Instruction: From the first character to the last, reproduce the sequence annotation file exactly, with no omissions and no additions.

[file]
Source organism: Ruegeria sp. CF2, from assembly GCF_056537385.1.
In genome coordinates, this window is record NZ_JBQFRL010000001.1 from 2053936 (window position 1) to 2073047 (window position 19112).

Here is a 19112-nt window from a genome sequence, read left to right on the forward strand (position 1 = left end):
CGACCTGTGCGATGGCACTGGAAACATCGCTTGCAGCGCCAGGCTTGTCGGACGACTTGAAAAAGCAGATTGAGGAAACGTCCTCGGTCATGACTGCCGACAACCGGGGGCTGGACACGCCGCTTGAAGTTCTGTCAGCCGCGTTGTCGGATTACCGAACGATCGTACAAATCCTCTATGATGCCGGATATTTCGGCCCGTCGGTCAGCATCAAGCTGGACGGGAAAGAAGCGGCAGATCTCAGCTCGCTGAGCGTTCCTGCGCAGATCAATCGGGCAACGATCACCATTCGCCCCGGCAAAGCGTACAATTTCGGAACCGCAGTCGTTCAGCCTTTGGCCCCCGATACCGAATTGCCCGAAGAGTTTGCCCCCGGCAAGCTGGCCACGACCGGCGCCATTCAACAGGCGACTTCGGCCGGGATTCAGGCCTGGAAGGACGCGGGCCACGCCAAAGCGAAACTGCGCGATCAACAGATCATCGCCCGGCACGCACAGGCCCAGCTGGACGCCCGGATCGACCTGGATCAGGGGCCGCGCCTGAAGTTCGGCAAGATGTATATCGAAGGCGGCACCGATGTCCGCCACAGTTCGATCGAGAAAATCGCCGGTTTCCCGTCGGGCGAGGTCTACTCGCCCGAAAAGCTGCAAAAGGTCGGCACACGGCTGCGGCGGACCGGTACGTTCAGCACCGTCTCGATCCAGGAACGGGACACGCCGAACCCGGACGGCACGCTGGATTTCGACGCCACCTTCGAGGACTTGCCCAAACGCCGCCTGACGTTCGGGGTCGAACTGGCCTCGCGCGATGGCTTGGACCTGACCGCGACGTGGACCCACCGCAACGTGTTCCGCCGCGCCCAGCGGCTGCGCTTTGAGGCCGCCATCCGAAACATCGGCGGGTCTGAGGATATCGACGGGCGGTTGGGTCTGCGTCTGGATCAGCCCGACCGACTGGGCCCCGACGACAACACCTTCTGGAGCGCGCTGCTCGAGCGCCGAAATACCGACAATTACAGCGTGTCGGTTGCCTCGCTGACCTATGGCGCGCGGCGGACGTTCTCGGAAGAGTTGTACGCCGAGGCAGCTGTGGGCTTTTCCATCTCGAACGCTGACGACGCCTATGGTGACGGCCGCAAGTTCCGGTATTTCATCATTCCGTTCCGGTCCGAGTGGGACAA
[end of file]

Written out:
Source organism: Ruegeria sp. CF2, from assembly GCF_056537385.1.
In genome coordinates, this window is record NZ_JBQFRL010000001.1 from 2053936 (window position 1) to 2073047 (window position 19112).

Here is a 19112-nt window from a genome sequence, read left to right on the forward strand (position 1 = left end):
CGACCTGTGCGATGGCACTGGAAACATCGCTTGCAGCGCCAGGCTTGTCGGACGACTTGAAAAAGCAGATTGAGGAAACGTCCTCGGTCATGACTGCCGACAACCGGGGGCTGGACACGCCGCTTGAAGTTCTGTCAGCCGCGTTGTCGGATTACCGAACGATCGTACAAATCCTCTATGATGCCGGATATTTCGGCCCGTCGGTCAGCATCAAGCTGGACGGGAAAGAAGCGGCAGATCTCAGCTCGCTGAGCGTTCCTGCGCAGATCAATCGGGCAACGATCACCATTCGCCCCGGCAAAGCGTACAATTTCGGAACCGCAGTCGTTCAGCCTTTGGCCCCCGATACCGAATTGCCCGAAGAGTTTGCCCCCGGCAAGCTGGCCACGACCGGCGCCATTCAACAGGCGACTTCGGCCGGGATTCAGGCCTGGAAGGACGCGGGCCACGCCAAAGCGAAACTGCGCGATCAACAGATCATCGCCCGGCACGCACAGGCCCAGCTGGACGCCCGGATCGACCTGGATCAGGGGCCGCGCCTGAAGTTCGGCAAGATGTATATCGAAGGCGGCACCGATGTCCGCCACAGTTCGATCGAGAAAATCGCCGGTTTCCCGTCGGGCGAGGTCTACTCGCCCGAAAAGCTGCAAAAGGTCGGCACACGGCTGCGGCGGACCGGTACGTTCAGCACCGTCTCGATCCAGGAACGGGACACGCCGAACCCGGACGGCACGCTGGATTTCGACGCCACCTTCGAGGACTTGCCCAAACGCCGCCTGACGTTCGGGGTCGAACTGGCCTCGCGCGATGGCTTGGACCTGACCGCGACGTGGACCCACCGCAACGTGTTCCGCCGCGCCCAGCGGCTGCGCTTTGAGGCCGCCATCCGAAACATCGGCGGGTCTGAGGATATCGACGGGCGGTTGGGTCTGCGTCTGGATCAGCCCGACCGACTGGGCCCCGACGACAACACCTTCTGGAGCGCGCTGCTCGAGCGCCGAAATACCGACAATTACAGCGTGTCGGTTGCCTCGCTGACCTATGGCGCGCGGCGGACGTTCTCGGAAGAGTTGTACGCCGAGGCAGCTGTGGGCTTTTCCATCTCGAACGCTGACGACGCCTATGGTGACGGCCGCAAGTTCCGGTATTTCATCATTCCGTTCCGGTCCGAGTGGGACAA